Scotland’s largest cities united on the route to economic recovery

Calls for cross-party support for implementing recommendations from Scotland’s Urban AGE II SCOTLAND’S three principal cities are collaborating on a new report looking at the role they have to play in driving the country’s economic recovery and the policy direction,…

News29th Apr 2021

By Lyn Calder

Scotland’s largest cities united on the route to economic recovery

Calls for cross-party support for implementing recommendations from Scotland’s Urban AGE II

SCOTLAND’S three principal cities are collaborating on a new report looking at the role they have to play in driving the country’s economic recovery and the policy direction, conditions and support from government at all levels that is needed to enable them to succeed.

With just a week to go before the nation heads to the polls in the Scottish Parliamentary election, Aberdeen, Glasgow and Edinburgh Chambers of Commerce are calling on politicians of all persuasions to commit to placing the AGE city regions at the heart of the economic recovery plan, backed up by clear actions and investment.

This is in light of a recent Scottish Government report entitled Tackling Scotland’s population challenges which contained recommendations including “developing a more sustainable population pattern, with fewer people concentrated around cities”.

The Chambers and Glasgow School of Art are working with Brodies LLP and Anderson Anderson & Brown LLP (AAB) on Scotland’s Urban AGE II, the follow up to a report first published in 2018 that examined what was going well, what was not and recommended a series of strategic ideas, interventions and actions aimed at enabling the three cities to become leading players on the global stage concluding that “the available evidence shows that the AGE cities are the key drivers of the Scottish economy” and that “if they are performing well, the spin-off benefits top other towns, cities and rural areas are clear”.

The new report, due to publish in Autumn 2021, will consider what has changed in light of COVID-19 and the accelerating net zero carbon agenda regarding the ability of our principal cities to deliver on their ambitions.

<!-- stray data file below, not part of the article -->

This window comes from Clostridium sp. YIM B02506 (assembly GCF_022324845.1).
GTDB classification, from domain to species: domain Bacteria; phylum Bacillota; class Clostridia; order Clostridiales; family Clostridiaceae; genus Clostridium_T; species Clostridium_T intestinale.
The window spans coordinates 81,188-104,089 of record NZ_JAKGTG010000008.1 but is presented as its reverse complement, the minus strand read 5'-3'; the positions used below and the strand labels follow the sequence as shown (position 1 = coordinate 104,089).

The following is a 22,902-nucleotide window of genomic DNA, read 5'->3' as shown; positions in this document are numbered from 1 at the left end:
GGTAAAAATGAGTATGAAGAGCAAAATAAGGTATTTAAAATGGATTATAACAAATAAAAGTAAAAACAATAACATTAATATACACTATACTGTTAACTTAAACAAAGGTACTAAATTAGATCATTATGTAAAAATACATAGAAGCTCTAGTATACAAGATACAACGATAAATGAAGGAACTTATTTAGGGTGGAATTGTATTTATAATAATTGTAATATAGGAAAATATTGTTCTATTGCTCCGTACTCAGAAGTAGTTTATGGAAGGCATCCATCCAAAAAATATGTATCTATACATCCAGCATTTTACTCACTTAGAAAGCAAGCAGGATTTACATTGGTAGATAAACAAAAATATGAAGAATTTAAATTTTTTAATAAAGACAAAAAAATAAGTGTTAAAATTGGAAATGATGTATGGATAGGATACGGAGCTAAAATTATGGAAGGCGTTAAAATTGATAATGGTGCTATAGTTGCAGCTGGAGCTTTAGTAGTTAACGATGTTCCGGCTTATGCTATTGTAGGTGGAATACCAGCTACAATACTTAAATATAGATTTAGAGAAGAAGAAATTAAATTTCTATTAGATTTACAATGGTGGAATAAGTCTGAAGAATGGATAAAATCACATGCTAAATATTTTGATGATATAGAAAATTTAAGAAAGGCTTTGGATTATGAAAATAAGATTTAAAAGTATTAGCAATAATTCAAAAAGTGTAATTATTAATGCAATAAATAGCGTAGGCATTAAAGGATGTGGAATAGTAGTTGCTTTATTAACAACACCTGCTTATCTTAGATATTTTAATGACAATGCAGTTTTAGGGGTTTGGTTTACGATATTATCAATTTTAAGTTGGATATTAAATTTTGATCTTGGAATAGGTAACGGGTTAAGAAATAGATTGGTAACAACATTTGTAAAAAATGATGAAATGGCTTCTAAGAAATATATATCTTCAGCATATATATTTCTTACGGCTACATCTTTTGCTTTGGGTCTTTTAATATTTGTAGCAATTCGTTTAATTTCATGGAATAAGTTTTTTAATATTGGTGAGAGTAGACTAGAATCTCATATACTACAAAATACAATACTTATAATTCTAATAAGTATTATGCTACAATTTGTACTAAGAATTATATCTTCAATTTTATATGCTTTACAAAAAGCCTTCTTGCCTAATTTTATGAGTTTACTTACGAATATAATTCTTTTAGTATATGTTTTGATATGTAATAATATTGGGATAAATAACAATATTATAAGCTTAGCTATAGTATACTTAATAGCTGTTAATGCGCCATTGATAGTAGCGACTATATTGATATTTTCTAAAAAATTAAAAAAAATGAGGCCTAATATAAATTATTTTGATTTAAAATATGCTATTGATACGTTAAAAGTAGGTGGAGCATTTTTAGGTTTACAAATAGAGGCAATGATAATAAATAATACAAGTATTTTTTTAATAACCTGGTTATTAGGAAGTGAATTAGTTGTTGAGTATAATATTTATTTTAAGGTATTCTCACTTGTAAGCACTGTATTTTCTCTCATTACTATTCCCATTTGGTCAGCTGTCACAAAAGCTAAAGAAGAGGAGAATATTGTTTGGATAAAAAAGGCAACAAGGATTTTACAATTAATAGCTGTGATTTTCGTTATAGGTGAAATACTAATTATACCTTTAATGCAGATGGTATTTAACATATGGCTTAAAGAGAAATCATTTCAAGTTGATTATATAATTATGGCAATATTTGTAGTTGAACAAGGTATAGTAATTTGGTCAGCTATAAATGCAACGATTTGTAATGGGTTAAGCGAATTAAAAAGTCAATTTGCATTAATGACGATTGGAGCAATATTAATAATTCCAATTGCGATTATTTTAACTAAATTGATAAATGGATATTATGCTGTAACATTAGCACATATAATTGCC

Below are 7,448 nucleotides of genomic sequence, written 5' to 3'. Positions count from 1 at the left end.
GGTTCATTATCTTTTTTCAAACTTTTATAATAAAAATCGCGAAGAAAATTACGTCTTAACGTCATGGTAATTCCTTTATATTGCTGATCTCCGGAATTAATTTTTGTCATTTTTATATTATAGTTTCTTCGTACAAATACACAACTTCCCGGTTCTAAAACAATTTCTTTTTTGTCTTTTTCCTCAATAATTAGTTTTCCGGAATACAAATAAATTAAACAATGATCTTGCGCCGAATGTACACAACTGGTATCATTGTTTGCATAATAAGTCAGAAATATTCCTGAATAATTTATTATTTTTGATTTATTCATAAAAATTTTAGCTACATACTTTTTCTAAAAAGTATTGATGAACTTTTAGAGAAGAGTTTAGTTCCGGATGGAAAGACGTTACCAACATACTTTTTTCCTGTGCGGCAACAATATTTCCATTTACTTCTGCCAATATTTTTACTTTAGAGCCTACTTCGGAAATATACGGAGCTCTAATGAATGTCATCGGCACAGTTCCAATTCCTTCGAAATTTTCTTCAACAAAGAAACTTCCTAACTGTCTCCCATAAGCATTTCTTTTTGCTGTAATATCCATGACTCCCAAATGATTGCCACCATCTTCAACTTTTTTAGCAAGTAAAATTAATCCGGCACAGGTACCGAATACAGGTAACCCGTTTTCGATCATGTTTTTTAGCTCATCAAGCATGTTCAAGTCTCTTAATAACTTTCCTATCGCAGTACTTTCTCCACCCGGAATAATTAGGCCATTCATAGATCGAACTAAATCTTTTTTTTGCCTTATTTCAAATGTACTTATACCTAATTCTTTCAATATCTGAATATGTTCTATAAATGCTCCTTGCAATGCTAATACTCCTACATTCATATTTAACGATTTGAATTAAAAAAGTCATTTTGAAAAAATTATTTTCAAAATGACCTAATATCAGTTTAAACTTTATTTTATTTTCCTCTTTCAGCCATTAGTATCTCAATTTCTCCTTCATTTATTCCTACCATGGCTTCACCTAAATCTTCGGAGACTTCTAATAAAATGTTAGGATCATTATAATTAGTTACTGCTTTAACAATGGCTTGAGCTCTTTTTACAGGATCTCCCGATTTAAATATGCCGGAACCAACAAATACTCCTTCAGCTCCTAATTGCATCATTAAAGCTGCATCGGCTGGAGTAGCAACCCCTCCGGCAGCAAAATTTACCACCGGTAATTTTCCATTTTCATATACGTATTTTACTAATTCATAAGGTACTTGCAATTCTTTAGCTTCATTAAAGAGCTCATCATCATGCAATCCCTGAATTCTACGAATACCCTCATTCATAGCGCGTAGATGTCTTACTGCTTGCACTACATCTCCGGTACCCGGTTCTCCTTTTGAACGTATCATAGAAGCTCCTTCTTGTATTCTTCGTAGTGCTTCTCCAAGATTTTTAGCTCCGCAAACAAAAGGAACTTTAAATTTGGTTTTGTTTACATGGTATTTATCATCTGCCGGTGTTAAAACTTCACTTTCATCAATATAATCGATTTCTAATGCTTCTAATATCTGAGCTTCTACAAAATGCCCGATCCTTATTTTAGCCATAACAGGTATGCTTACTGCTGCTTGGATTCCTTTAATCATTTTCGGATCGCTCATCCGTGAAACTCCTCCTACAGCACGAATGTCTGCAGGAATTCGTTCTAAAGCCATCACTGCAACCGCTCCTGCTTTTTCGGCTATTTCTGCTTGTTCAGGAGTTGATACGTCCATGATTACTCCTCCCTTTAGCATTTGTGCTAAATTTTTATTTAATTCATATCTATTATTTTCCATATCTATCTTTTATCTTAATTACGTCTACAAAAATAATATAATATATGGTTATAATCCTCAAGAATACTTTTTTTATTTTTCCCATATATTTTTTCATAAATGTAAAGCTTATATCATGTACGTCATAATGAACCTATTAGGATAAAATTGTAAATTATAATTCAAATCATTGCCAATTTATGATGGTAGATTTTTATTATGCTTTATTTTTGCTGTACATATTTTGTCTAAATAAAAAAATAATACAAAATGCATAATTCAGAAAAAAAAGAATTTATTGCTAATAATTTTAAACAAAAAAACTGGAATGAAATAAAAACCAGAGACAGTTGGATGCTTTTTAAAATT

From employment to culture, housing to transport and much more, the research is intended to inform and spark discussion around how the private and public sectors, along with empowered local communities, can work together to create a new, sustainable urban agenda that benefits the whole country, helping to create vibrant places that people choose to live, work, visit and spend their leisure time.

Outcomes will include a range of scenarios and ideas developed in partnership with Scotland’s business communities indicatively outlining the support that Aberdeen, Glasgow and Edinburgh will require to enable recovery and the direction of travel they must take towards successfully delivering an improved future for their people. And we are asking that our new Government agrees to engage fully with the findings – backed by clear actions and investment – to ensure the AGE city regions will be at the heart of our nation’s recovery.

The project will be led by Professor Brian Evans, Head of Urbanism at the Glasgow School of Art and director of the Glasgow Urban Laboratory. He is Glasgow’s City Urbanist and an advisor to the United Nations Economic Commission for Europe, on the future of cities and the implementation of the New Urban Agenda.

What the project partners say:

Professor Brian Evans said: “The team is delighted to have the opportunity to re-visit Scotland’s Urban AGE in the light of the current challenges faced by Aberdeen, Glasgow and Edinburgh. It is now widely recognised that COVID-19 and climate change will have a profound effect on our lives for years to come. By the end of 2021, and to paraphrase Churchill, we will not be at the end of understanding their effects, but we might be at the beginning of understanding what we need to do. We already know that COVID-19 has accelerated societal change, and this will only gather pace as societies finally gear-up to deal with the climate emergency. We know that the young and the less fortunate have been hardest hit and that the development dynamics of cities, their neighbourhoods and surrounding towns are in flux as a consequence of working patterns, online retailing and mobility demands. We have yet to properly understand the cultural consequences. The challenges of our zeitgeist are immense, as are the opportunities they present if we confront them imaginatively, constructively and collectively. To do so without severe collateral consequences will require patience and a calm approach”.